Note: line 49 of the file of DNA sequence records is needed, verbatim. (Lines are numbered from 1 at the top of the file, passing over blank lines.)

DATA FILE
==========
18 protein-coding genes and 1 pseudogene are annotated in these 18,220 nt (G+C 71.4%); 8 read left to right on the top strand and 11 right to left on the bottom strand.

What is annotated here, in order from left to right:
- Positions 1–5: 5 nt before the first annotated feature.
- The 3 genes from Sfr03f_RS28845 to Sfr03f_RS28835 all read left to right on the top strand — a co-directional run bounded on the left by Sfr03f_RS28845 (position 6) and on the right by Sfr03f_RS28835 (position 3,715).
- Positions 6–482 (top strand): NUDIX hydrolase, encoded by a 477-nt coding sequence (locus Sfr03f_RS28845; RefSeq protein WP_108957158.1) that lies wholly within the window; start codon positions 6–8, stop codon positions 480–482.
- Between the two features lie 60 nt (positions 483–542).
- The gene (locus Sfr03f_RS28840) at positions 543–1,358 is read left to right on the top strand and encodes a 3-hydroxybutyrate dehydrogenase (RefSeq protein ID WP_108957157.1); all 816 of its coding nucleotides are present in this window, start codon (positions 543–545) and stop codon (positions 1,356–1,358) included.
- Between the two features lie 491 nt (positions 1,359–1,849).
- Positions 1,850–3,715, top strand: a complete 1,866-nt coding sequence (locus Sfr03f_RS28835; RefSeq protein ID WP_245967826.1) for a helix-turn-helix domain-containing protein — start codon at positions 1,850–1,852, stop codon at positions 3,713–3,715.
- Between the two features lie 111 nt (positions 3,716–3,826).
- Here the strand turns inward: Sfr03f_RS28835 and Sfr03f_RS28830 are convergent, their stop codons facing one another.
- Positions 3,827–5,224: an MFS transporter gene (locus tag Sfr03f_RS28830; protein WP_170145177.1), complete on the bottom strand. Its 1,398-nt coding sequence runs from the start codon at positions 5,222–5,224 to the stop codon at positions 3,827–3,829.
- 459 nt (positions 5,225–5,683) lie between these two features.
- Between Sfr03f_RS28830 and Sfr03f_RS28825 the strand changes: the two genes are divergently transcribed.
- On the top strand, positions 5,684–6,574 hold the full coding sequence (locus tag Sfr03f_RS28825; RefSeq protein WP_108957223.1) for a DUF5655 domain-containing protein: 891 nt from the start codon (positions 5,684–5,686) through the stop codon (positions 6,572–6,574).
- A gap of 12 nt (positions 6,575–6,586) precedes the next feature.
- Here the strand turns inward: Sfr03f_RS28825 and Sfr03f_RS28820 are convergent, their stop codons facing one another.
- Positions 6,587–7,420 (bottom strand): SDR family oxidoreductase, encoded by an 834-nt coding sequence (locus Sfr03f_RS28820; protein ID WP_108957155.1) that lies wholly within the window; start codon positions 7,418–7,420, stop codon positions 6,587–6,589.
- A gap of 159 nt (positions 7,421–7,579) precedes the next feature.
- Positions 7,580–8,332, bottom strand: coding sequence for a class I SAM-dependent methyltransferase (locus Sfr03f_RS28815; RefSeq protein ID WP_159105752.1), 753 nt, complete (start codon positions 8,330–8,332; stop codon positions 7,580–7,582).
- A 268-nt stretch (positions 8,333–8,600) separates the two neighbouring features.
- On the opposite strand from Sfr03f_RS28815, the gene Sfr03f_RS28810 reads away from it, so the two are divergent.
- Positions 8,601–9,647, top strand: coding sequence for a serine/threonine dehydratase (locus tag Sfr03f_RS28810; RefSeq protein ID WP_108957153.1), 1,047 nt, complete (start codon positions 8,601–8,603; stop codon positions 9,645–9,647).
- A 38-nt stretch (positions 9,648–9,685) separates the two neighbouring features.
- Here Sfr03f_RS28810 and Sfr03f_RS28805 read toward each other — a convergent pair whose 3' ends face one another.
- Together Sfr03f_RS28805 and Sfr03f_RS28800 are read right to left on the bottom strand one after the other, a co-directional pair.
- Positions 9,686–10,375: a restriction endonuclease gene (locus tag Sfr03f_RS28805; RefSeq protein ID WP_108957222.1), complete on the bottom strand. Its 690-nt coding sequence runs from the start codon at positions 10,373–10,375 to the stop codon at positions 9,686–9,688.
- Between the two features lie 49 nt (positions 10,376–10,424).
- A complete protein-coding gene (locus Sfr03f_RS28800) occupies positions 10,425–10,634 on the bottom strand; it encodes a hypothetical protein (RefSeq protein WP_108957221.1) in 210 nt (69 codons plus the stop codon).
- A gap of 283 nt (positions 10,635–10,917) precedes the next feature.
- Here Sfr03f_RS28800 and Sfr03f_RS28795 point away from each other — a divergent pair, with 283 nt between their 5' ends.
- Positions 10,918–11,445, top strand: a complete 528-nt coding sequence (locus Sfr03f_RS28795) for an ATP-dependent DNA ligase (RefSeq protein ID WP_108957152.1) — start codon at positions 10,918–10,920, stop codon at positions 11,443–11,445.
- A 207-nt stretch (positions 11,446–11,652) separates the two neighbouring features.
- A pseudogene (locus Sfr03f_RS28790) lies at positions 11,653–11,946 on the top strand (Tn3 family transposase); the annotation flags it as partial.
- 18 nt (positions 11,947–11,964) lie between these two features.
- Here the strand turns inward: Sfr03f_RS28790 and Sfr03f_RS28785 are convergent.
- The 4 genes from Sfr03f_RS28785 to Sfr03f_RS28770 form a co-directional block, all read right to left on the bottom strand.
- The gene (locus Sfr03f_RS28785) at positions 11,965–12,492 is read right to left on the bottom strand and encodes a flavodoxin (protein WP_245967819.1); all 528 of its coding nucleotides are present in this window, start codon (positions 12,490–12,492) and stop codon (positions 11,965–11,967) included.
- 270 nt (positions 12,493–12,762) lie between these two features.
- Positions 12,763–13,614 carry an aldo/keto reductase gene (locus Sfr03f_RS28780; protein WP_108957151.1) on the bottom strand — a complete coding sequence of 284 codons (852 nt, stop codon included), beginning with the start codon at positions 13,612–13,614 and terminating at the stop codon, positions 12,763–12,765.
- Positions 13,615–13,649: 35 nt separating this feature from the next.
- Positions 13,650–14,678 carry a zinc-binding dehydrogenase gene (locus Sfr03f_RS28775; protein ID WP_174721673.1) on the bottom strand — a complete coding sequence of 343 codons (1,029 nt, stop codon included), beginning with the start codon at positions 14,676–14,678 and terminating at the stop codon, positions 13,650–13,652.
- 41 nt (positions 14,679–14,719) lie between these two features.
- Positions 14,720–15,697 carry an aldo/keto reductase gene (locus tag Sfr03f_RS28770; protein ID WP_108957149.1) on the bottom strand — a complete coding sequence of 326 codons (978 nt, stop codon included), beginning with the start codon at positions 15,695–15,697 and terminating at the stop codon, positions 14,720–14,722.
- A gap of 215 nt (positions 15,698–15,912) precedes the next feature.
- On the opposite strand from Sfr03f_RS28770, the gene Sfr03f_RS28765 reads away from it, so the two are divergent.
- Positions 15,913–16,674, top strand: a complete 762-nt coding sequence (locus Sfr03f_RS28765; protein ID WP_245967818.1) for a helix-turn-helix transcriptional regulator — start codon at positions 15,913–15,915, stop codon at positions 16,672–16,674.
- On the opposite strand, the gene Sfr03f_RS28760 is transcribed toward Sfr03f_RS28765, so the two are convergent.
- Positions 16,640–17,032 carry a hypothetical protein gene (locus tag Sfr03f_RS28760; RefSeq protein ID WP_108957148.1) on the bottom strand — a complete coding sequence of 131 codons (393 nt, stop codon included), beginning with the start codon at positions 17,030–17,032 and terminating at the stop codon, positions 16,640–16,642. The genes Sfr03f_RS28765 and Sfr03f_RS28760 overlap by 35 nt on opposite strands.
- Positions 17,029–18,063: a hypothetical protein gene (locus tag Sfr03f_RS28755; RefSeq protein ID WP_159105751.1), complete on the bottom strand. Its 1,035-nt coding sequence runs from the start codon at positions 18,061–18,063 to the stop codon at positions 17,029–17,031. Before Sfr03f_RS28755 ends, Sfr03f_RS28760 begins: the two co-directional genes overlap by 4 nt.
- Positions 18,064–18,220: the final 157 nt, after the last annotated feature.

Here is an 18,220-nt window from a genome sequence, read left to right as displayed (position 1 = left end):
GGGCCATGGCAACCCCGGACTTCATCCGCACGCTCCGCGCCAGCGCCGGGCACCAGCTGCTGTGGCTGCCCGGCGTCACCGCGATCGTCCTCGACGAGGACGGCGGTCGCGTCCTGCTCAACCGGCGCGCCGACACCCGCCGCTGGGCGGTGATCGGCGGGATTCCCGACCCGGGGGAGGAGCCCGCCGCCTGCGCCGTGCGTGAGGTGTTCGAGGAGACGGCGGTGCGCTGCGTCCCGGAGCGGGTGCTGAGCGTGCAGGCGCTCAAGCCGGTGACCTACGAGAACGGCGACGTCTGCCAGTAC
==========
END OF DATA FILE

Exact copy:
- Positions 16,640–17,032 carry a hypothetical protein gene (locus tag Sfr03f_RS28760; RefSeq protein ID WP_108957148.1) on the bottom strand — a complete coding sequence of 131 codons (393 nt, stop codon included), beginning with the start codon at positions 17,030–17,032 and terminating at the stop codon, positions 16,640–16,642. The genes Sfr03f_RS28765 and Sfr03f_RS28760 overlap by 35 nt on opposite strands.